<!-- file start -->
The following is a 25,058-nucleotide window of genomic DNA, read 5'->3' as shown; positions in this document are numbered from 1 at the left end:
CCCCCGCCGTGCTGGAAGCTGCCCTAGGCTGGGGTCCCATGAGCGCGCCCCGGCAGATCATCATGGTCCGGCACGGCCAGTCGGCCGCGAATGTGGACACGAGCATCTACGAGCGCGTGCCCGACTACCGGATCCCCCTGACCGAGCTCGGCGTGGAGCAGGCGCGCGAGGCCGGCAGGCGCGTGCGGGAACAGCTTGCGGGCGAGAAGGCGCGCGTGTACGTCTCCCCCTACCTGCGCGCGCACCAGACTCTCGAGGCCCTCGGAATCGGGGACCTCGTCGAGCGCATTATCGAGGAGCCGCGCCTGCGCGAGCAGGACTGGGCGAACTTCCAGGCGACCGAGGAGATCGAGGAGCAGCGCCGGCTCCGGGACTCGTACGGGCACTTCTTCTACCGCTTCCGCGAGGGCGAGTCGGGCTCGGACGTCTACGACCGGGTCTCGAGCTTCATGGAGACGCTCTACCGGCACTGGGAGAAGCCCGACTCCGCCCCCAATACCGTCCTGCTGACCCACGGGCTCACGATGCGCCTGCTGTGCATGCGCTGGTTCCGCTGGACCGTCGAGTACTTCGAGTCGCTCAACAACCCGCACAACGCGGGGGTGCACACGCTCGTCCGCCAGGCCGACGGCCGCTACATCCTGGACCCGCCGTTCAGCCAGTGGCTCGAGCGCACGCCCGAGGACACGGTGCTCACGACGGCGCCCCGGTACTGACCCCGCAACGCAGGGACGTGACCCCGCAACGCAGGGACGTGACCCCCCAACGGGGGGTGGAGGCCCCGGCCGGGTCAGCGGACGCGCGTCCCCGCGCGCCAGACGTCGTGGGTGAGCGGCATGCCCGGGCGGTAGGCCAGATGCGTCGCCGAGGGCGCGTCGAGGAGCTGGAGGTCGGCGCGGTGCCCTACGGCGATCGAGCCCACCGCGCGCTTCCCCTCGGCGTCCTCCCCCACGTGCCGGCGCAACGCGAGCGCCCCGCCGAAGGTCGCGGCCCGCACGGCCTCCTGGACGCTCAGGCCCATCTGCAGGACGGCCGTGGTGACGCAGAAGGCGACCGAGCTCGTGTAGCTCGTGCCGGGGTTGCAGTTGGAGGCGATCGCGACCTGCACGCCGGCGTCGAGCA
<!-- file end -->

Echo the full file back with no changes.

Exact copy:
The following is a 25,058-nucleotide window of genomic DNA, read 5'->3' as shown; positions in this document are numbered from 1 at the left end:
CCCCCGCCGTGCTGGAAGCTGCCCTAGGCTGGGGTCCCATGAGCGCGCCCCGGCAGATCATCATGGTCCGGCACGGCCAGTCGGCCGCGAATGTGGACACGAGCATCTACGAGCGCGTGCCCGACTACCGGATCCCCCTGACCGAGCTCGGCGTGGAGCAGGCGCGCGAGGCCGGCAGGCGCGTGCGGGAACAGCTTGCGGGCGAGAAGGCGCGCGTGTACGTCTCCCCCTACCTGCGCGCGCACCAGACTCTCGAGGCCCTCGGAATCGGGGACCTCGTCGAGCGCATTATCGAGGAGCCGCGCCTGCGCGAGCAGGACTGGGCGAACTTCCAGGCGACCGAGGAGATCGAGGAGCAGCGCCGGCTCCGGGACTCGTACGGGCACTTCTTCTACCGCTTCCGCGAGGGCGAGTCGGGCTCGGACGTCTACGACCGGGTCTCGAGCTTCATGGAGACGCTCTACCGGCACTGGGAGAAGCCCGACTCCGCCCCCAATACCGTCCTGCTGACCCACGGGCTCACGATGCGCCTGCTGTGCATGCGCTGGTTCCGCTGGACCGTCGAGTACTTCGAGTCGCTCAACAACCCGCACAACGCGGGGGTGCACACGCTCGTCCGCCAGGCCGACGGCCGCTACATCCTGGACCCGCCGTTCAGCCAGTGGCTCGAGCGCACGCCCGAGGACACGGTGCTCACGACGGCGCCCCGGTACTGACCCCGCAACGCAGGGACGTGACCCCGCAACGCAGGGACGTGACCCCCCAACGGGGGGTGGAGGCCCCGGCCGGGTCAGCGGACGCGCGTCCCCGCGCGCCAGACGTCGTGGGTGAGCGGCATGCCCGGGCGGTAGGCCAGATGCGTCGCCGAGGGCGCGTCGAGGAGCTGGAGGTCGGCGCGGTGCCCTACGGCGATCGAGCCCACCGCGCGCTTCCCCTCGGCGTCCTCCCCCACGTGCCGGCGCAACGCGAGCGCCCCGCCGAAGGTCGCGGCCCGCACGGCCTCCTGGACGCTCAGGCCCATCTGCAGGACGGCCGTGGTGACGCAGAAGGCGACCGAGCTCGTGTAGCTCGTGCCGGGGTTGCAGTTGGAGGCGATCGCGACCTGCACGCCGGCGTCGAGCA